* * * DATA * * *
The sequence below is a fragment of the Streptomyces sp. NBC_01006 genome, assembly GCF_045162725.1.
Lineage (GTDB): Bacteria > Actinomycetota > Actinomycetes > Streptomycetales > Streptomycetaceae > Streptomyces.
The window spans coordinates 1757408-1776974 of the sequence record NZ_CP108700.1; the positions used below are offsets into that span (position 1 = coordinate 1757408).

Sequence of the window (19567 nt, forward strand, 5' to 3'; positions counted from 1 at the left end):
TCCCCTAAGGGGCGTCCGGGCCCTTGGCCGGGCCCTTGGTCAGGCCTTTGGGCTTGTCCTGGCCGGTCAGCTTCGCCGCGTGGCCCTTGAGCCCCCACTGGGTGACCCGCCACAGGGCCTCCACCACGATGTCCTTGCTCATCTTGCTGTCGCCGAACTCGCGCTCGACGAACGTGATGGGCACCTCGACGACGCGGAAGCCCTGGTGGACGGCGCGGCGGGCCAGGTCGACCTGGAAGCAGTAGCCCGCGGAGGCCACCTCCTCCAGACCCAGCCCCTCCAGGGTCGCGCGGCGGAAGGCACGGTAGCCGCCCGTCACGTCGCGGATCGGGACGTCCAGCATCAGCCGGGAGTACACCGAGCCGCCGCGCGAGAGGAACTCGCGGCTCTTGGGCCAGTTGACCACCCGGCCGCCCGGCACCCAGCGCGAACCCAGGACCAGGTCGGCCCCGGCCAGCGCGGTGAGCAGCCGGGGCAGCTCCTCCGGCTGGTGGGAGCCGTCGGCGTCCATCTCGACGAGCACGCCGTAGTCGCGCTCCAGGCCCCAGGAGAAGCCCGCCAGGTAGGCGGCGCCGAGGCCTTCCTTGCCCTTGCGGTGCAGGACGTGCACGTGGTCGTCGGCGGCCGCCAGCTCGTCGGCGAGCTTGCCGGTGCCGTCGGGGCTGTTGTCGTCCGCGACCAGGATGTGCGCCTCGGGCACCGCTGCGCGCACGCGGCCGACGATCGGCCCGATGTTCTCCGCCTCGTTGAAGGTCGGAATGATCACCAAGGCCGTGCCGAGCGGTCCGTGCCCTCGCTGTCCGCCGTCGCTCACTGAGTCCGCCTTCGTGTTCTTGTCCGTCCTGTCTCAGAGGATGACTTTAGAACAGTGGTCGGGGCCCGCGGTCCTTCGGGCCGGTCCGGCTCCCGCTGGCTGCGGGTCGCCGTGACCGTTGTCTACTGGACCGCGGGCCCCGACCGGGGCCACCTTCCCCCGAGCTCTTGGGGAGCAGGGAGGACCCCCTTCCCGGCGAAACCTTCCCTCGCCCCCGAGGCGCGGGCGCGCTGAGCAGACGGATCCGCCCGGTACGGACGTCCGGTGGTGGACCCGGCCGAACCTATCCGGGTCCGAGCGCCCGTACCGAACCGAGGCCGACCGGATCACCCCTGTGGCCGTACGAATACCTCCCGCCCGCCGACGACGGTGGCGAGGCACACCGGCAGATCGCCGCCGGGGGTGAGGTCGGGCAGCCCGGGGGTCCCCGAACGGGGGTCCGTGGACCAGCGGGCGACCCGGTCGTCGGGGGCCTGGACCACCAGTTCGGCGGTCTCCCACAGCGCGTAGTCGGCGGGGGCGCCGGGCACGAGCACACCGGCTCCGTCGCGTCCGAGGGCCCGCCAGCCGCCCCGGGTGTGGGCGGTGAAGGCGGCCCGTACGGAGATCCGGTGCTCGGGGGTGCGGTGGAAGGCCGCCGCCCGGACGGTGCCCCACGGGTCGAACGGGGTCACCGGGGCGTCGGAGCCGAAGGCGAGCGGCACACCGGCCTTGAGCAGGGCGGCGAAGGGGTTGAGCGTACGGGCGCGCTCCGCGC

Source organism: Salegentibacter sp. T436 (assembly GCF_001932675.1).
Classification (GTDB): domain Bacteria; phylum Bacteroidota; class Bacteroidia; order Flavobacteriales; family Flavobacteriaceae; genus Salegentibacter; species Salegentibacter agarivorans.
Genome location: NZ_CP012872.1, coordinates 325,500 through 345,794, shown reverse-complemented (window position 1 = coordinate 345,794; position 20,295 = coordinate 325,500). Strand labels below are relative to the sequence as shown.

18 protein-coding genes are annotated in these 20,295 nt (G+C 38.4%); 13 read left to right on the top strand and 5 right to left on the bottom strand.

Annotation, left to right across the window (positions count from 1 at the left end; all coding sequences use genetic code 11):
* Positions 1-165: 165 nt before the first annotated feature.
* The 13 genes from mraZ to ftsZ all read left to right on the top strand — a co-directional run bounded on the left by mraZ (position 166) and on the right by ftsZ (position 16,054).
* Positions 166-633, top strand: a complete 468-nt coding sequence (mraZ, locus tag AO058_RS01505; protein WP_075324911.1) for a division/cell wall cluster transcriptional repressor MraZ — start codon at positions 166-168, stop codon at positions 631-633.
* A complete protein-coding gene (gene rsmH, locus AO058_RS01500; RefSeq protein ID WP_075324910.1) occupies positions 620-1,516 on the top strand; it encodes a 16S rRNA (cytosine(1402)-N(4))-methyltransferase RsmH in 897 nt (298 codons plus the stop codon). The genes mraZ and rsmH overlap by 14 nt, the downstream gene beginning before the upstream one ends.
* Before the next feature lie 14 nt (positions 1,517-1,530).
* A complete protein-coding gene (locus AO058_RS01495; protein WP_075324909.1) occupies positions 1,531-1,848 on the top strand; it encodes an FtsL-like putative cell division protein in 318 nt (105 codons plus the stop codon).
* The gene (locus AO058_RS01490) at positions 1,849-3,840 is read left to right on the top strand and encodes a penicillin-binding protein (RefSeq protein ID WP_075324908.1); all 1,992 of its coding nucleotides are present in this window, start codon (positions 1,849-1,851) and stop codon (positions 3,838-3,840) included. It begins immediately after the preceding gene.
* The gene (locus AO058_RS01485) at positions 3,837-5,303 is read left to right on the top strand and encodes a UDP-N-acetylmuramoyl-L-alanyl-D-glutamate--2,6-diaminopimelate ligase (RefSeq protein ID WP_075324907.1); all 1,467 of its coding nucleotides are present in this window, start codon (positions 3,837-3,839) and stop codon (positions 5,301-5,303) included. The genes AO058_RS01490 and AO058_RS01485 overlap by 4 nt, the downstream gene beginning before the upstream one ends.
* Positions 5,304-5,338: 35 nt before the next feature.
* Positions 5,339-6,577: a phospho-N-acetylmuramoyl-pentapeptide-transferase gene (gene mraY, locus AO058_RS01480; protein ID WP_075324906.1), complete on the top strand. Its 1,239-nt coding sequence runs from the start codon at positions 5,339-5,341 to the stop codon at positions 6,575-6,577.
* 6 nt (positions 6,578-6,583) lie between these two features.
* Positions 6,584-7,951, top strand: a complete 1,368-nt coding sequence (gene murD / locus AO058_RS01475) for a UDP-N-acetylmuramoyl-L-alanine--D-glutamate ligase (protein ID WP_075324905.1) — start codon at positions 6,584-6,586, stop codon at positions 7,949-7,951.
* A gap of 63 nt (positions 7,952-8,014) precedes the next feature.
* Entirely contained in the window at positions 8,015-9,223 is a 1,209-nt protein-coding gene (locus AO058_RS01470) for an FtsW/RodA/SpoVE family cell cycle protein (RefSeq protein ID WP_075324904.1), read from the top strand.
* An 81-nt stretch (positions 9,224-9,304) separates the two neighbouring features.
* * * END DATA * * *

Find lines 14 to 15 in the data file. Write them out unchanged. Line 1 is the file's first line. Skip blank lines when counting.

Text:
* A complete protein-coding gene (gene rsmH, locus AO058_RS01500; RefSeq protein ID WP_075324910.1) occupies positions 620-1,516 on the top strand; it encodes a 16S rRNA (cytosine(1402)-N(4))-methyltransferase RsmH in 897 nt (298 codons plus the stop codon). The genes mraZ and rsmH overlap by 14 nt, the downstream gene beginning before the upstream one ends.
* Before the next feature lie 14 nt (positions 1,517-1,530).